About Elke

Elke Von Freudenberg is the Editor of The Beauty Newsletter (http://www.beautynewsletter.gq.nu) and creator of The Makeup Video Collection (http://www.makeup.gq.nu). Elke’s vast amount of beauty knowledge comes from her day job, as a top editorial makeup artist (http://www.portfolio.gq.nu) to such clients as Allure, Calvin Klein, Neue Magazine, Detour Magazine, FW magazine and many more.If you have any questions, send in to shesaid@portfolio.gq.nu and Elke’s answers will be posted on the site in subsequent weeks.


March 8, 2002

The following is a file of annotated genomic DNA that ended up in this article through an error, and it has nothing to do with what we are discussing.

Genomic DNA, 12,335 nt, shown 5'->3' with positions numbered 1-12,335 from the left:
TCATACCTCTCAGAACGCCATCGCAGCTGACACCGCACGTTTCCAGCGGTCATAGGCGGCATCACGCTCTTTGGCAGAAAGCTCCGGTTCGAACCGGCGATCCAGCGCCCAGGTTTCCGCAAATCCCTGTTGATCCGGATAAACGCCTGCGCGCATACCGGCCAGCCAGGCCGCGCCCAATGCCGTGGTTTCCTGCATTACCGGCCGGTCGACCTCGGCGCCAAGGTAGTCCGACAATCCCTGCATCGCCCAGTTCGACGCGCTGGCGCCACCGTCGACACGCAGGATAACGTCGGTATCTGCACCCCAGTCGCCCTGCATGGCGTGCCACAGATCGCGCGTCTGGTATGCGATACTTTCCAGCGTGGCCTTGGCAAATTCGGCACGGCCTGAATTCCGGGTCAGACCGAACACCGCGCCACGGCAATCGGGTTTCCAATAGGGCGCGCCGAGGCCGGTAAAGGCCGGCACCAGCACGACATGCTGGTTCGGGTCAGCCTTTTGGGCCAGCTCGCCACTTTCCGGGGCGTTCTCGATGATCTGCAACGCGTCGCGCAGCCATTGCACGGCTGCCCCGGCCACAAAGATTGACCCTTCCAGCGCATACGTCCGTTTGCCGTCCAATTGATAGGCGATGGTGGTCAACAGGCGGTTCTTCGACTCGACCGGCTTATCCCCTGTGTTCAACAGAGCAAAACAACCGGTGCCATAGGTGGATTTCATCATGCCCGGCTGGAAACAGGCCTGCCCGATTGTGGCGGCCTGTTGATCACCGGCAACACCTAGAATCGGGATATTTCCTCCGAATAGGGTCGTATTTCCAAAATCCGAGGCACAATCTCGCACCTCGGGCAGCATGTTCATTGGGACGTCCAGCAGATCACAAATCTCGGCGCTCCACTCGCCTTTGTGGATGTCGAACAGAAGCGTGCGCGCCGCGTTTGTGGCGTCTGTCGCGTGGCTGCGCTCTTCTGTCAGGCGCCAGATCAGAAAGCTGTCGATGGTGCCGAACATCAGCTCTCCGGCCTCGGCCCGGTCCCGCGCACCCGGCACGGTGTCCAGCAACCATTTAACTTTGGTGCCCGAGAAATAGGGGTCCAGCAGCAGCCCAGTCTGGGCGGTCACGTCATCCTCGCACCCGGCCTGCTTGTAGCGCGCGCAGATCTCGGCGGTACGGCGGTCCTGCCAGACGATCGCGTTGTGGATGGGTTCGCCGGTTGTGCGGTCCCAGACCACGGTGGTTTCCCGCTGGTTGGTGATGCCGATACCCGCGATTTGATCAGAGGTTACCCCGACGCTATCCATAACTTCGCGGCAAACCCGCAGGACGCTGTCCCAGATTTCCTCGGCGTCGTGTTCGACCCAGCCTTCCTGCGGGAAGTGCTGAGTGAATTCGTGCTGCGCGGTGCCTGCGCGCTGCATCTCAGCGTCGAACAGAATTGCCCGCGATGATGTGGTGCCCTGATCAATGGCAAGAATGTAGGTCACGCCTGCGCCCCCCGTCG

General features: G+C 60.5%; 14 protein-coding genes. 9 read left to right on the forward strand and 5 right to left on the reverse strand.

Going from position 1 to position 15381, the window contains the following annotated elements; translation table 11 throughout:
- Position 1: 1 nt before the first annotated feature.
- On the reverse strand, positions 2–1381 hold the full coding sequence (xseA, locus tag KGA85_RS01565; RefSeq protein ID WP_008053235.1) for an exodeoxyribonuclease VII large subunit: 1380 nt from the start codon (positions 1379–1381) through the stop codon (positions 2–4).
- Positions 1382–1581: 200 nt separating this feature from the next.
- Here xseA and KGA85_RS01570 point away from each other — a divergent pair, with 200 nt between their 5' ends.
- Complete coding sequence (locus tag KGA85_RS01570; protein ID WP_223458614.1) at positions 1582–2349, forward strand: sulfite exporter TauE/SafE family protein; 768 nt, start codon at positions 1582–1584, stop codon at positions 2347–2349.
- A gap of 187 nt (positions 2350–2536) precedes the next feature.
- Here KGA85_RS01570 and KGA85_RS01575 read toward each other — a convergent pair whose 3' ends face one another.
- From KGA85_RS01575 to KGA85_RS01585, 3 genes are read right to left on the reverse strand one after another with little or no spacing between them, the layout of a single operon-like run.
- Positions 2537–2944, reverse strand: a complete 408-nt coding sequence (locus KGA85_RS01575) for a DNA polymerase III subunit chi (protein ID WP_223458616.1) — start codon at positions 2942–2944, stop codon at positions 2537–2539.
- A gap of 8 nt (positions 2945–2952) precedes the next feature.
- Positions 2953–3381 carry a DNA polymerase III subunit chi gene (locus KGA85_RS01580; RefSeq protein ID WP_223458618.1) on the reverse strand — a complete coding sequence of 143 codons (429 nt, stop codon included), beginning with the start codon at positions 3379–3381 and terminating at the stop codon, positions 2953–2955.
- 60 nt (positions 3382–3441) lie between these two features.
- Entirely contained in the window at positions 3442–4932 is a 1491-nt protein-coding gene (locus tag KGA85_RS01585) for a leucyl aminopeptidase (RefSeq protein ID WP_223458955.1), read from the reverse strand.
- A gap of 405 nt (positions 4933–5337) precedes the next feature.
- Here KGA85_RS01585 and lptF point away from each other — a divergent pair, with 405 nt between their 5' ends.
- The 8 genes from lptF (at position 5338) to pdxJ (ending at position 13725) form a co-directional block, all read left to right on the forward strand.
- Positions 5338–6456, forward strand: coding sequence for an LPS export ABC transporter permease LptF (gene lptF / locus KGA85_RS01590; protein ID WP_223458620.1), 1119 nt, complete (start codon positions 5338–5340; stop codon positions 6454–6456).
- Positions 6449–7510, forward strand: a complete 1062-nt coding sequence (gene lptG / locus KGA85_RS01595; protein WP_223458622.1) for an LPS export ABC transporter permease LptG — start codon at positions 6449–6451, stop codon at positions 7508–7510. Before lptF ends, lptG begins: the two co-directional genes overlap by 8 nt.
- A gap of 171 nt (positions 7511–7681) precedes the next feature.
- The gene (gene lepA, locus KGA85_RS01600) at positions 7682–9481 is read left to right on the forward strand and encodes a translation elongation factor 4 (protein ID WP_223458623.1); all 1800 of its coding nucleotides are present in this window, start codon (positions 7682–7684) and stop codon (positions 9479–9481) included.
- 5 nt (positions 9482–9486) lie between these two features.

Pink those cheeks!

Baby pink cheeks are bigger than ever so don’t mess with them too much. Learn how to wear your blush once and for all. The new look is part innocent, part sexy and part risque. Make-up artist Sue Devitt says they are sexy yet sweet. The trick to pink appeal is to look in your mirror and do the biggest smile you can. Grab some blush and rub it right on the apples of your cheeks. Use a powder formula if your skin is oily and a cream formula if your skin is dry. Okay, here are the favourites:

  • Blush and Lipstick in one from Sue Devitt: Available at the Sue Devitt counters at David Jones – this is a cream formula.
  • Estee Lauder Minute Blush in Minute Watermelon – this is a cream formula.
  • Cover Girl Cheekers in Plumberry Glow- powder formula.
May 3, 2000